GeoAmazonas—GIS for Water Resources Management


Geographic Information Systems (GIS) are used essentially for spatial analysis. They can lead to the development of methods for analyzing and planning the use of geographical space and, consequently, are helpful to the decision making process, assisting those responsible for planning the use of a certain territory. This article is a result of the “Project for the Integrated and Sustainable Management of Trans- boundary Hydric Resources of the Amazon Basin considering Variability and Climate Change”, which has the goal of strengthening institutional guidelines in order to plan and execute activities related to the protection of the land, hydric resources and sustainable management of the Amazon Basin, considering the existing impacts of climatic changes. This article aims at analyzing the process of building and implementing the GeoAmazonas GIS as one of the instruments for managing the basin, including its contribution for standardizing different data sources in the entire area of the basin and the identification of conflicts related the use of water resources and vulnerability situations.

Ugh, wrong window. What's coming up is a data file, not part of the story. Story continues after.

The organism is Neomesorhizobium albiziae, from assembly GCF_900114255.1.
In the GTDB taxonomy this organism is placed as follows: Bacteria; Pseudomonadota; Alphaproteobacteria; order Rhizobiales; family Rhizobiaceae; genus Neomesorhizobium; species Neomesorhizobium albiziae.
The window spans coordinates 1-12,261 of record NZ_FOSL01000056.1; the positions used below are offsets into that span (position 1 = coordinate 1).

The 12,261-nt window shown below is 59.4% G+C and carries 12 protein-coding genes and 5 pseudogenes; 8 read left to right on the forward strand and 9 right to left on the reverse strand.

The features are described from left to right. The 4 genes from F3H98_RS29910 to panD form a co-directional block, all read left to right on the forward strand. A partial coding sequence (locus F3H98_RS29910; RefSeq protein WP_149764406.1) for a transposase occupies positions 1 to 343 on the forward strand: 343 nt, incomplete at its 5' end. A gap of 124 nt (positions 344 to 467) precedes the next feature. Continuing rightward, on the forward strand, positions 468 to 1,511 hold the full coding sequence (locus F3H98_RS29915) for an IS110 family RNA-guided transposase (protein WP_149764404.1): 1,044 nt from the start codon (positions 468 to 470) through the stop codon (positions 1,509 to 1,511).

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de Deus, L. , de Britto, F. , dos Santos, C. , de Melo França, C. , Andrade, C. , Ferreira, V. , de Berrêdo Viana, D. and de Freitas, M. (2016) GeoAmazonas—GIS for Water Resources Management. Journal of Geographic Information System, 8, 558-577. doi: 10.4236/jgis.2016.85047.

1. Introduction

Regional and global changes have altered the climate and the hydrology of the Amazon Region, and this process has intensified due to modifications in land use, which caused the transformation of more than 600,000 km2 of tropical forests into pastures and extensive agriculture areas.

Consequently, the river discharge, which is significantly influenced by anthropic action, is subject to the inter-annual and long term variation of tropical precipitation, causing large variations on the superficial flow and other stages of the hydrologic cycle in the Amazon Basin, such as evaporation and local precipitation, which influence greatly the hydric availability of the region [1] [2] .